Tuesday, May 13, 2014

Indiana Supreme Court decides case that can help define the limits of the state's authority to discipline lawyers for comments about judges

I have been following the debate about whether (or under what circumstances) should the state be allowed to discipline a lawyer for comments about judges or other lawyers.  For example, see here, here, and here.  Adding to this discussion, the Indiana Supreme Court recently decided a case that may be helpful for defining the limits of the state's authority to discipline for speech about judges or other lawyers.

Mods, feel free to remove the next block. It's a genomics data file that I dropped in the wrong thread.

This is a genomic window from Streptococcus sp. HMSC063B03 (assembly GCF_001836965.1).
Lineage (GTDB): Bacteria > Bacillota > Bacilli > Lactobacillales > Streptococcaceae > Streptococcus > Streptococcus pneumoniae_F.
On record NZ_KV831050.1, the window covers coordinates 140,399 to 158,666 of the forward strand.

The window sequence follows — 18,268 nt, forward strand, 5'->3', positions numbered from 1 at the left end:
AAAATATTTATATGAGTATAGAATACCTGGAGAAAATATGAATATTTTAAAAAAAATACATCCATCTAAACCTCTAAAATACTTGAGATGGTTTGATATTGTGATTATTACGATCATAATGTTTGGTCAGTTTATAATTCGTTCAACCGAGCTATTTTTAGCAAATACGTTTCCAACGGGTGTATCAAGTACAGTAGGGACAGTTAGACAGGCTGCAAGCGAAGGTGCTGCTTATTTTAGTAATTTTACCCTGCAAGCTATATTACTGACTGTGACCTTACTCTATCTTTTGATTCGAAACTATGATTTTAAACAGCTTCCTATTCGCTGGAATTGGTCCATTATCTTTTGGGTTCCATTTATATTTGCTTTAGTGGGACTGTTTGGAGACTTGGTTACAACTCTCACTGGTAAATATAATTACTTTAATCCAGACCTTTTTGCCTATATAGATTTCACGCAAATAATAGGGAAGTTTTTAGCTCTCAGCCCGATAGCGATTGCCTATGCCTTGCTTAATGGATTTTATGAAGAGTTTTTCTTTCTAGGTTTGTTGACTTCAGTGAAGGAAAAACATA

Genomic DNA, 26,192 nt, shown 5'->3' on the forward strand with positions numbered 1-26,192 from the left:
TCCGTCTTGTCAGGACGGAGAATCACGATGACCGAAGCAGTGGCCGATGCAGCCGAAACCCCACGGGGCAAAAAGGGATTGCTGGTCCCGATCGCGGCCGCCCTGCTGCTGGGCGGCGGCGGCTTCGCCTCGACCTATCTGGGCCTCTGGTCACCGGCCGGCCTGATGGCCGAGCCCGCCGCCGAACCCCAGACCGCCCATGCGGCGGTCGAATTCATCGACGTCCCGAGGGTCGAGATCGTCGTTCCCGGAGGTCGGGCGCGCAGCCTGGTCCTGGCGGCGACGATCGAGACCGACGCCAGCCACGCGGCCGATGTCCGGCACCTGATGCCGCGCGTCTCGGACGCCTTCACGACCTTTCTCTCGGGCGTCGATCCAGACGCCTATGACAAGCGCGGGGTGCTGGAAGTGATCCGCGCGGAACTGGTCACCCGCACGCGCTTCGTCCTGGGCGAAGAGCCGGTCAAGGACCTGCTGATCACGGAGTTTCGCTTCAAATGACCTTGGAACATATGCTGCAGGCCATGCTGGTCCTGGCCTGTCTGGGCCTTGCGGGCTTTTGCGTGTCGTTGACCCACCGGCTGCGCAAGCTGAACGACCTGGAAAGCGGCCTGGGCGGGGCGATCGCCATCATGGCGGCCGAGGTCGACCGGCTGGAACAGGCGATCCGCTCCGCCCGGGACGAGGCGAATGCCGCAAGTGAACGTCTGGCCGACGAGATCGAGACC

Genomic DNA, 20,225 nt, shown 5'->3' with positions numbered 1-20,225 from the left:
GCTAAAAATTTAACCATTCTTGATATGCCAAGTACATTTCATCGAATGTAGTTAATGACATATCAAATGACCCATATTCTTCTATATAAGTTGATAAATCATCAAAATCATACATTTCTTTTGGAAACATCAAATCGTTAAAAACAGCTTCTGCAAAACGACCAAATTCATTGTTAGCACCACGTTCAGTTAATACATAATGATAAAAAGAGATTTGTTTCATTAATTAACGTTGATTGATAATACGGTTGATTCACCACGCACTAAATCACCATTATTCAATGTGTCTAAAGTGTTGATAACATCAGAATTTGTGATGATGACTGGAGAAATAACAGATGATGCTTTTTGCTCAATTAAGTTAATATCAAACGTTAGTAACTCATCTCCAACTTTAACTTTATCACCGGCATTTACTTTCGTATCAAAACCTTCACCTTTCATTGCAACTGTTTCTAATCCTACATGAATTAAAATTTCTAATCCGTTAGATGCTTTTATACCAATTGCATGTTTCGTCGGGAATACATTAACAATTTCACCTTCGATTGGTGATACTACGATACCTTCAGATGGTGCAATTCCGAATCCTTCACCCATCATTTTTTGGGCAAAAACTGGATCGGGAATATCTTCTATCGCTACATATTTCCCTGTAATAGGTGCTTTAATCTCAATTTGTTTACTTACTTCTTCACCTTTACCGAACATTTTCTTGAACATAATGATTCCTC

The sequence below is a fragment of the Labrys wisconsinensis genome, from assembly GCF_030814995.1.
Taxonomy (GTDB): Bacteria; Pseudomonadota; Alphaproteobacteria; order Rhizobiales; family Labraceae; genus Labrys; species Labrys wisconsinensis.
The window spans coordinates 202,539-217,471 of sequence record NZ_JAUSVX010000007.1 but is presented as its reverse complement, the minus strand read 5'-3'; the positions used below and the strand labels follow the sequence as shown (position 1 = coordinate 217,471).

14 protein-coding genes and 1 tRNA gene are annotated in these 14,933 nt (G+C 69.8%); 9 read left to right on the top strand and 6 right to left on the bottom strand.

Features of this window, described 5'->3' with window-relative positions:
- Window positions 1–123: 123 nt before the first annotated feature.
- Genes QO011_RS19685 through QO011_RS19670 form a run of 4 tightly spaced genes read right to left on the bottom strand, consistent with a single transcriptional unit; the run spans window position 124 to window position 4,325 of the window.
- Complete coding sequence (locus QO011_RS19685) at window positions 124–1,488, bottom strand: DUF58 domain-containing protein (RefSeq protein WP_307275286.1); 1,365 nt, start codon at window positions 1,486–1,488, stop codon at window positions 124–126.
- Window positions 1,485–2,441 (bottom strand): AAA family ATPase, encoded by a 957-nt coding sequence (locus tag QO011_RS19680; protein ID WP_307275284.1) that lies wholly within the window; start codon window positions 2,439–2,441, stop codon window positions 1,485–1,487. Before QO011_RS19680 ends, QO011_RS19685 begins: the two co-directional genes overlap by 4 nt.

The case is called Brewington v. State.  It involved a non-attorney's conviction for intimidating a judge.  The conviction was upheld but the court's discussion develops an interesting analysis based on the distinction between speech that may be a threat to someone's reputation (which is protected) and speech that actually expresses a threat of physical harm (which would not be).  For a discussion of the case go here.